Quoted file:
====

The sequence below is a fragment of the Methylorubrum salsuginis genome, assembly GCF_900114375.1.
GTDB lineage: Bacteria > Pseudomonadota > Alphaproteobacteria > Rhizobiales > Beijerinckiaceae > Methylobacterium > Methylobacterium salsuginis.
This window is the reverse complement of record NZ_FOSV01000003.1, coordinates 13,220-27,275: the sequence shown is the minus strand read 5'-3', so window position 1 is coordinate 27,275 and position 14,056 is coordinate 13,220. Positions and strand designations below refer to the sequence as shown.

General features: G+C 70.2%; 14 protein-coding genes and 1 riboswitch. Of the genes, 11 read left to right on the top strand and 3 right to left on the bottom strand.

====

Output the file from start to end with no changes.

The sequence below is a fragment of the Methylorubrum salsuginis genome, assembly GCF_900114375.1.
GTDB lineage: Bacteria > Pseudomonadota > Alphaproteobacteria > Rhizobiales > Beijerinckiaceae > Methylobacterium > Methylobacterium salsuginis.
This window is the reverse complement of record NZ_FOSV01000003.1, coordinates 13,220-27,275: the sequence shown is the minus strand read 5'-3', so window position 1 is coordinate 27,275 and position 14,056 is coordinate 13,220. Positions and strand designations below refer to the sequence as shown.

General features: G+C 70.2%; 14 protein-coding genes and 1 riboswitch. Of the genes, 11 read left to right on the top strand and 3 right to left on the bottom strand.